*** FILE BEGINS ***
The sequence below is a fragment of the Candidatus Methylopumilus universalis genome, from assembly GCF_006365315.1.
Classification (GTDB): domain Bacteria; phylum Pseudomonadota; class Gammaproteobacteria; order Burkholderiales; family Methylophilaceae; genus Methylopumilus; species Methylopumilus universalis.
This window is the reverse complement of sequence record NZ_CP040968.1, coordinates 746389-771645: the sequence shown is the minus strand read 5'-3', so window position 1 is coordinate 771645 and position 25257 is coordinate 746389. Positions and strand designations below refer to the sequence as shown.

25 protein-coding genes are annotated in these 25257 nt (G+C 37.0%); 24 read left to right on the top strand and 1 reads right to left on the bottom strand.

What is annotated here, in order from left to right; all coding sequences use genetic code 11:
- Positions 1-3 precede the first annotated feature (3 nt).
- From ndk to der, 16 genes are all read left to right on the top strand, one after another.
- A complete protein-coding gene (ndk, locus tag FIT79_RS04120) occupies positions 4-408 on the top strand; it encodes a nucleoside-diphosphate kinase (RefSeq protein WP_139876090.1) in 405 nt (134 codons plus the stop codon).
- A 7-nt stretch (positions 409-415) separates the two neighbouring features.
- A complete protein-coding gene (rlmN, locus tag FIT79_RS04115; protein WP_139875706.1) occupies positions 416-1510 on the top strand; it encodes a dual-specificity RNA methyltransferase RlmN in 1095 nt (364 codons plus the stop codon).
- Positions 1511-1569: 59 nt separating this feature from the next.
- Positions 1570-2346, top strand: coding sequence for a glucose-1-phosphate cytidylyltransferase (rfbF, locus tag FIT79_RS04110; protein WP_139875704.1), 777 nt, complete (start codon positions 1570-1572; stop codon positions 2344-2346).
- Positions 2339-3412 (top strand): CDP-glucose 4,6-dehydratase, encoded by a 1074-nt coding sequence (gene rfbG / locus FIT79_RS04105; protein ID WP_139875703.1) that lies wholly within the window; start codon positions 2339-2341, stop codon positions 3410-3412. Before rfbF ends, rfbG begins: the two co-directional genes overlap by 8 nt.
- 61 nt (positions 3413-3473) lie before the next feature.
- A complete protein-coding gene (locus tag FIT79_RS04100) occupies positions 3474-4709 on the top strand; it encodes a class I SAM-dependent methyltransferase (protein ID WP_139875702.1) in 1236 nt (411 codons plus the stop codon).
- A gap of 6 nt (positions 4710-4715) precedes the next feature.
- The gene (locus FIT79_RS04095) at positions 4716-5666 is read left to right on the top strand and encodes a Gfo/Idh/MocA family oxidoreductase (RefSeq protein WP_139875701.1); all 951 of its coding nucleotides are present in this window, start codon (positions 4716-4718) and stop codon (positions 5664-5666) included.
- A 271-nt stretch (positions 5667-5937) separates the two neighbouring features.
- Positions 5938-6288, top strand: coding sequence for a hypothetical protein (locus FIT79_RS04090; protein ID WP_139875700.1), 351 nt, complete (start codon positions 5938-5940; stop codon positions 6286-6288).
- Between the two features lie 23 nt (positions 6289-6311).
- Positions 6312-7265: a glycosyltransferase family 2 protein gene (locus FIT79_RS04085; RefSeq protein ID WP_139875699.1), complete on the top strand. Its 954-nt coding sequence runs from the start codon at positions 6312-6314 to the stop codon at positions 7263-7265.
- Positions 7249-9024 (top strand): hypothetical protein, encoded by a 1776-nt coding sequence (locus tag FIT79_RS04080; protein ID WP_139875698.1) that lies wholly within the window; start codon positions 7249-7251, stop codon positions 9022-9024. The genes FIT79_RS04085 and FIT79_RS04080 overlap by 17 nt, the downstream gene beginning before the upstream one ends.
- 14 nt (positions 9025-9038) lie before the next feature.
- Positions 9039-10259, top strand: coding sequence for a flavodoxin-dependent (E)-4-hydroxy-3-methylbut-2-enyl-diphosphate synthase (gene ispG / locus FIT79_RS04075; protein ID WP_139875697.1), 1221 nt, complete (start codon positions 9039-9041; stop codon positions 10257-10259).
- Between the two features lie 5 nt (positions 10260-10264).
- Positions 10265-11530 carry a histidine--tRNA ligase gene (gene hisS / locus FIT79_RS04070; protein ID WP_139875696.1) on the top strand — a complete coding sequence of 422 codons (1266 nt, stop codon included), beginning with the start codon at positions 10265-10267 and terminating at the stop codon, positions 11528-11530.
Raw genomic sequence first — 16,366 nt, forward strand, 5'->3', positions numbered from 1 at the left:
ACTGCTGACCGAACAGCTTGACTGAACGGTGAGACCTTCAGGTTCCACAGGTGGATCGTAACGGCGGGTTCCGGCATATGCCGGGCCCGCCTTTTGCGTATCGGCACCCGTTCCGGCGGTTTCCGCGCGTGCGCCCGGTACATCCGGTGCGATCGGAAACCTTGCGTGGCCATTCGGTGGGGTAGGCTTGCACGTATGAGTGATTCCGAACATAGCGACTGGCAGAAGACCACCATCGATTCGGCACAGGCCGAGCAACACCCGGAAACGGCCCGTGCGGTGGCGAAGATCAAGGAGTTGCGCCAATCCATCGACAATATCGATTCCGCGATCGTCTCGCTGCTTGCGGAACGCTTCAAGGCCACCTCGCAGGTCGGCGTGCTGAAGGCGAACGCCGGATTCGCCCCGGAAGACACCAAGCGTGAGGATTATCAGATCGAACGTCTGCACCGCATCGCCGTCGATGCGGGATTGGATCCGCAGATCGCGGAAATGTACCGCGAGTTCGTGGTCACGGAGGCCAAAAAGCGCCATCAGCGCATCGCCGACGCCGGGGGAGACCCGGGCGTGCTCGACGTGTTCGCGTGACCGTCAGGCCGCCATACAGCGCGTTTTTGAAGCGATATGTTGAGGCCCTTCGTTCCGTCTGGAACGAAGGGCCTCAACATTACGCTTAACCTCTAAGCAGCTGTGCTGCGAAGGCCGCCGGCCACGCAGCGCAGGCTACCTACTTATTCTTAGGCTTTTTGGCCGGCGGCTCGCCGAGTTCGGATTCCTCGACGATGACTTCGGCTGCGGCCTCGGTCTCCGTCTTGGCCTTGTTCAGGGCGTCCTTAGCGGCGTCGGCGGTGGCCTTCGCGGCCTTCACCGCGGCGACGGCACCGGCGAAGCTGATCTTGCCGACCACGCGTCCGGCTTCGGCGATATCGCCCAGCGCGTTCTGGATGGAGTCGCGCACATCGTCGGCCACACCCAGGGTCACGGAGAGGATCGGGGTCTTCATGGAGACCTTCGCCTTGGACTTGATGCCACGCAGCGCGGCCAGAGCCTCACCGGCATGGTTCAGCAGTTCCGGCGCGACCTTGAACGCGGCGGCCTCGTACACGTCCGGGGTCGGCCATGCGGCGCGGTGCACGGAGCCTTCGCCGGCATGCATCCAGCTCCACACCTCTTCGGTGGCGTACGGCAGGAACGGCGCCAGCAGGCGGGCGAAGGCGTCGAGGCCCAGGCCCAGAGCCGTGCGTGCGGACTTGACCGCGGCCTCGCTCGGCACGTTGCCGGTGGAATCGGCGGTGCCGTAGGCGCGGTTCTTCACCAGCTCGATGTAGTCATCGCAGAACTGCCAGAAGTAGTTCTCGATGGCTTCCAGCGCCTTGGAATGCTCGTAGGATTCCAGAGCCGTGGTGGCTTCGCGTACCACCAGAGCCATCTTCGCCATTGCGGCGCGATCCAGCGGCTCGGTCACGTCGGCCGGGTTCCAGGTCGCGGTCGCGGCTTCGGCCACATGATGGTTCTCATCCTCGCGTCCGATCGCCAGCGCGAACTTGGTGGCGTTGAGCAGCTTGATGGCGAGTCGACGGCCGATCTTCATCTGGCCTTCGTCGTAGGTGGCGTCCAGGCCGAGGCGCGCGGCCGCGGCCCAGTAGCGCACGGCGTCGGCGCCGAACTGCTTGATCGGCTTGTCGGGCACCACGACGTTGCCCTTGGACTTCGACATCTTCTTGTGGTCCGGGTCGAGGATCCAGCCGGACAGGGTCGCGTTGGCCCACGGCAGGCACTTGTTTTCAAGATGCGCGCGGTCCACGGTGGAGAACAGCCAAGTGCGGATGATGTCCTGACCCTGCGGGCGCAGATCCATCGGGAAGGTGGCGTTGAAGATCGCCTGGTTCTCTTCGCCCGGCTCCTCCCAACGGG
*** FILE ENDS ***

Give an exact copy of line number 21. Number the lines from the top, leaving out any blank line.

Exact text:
- Positions 6312-7265: a glycosyltransferase family 2 protein gene (locus FIT79_RS04085; RefSeq protein ID WP_139875699.1), complete on the top strand. Its 954-nt coding sequence runs from the start codon at positions 6312-6314 to the stop codon at positions 7263-7265.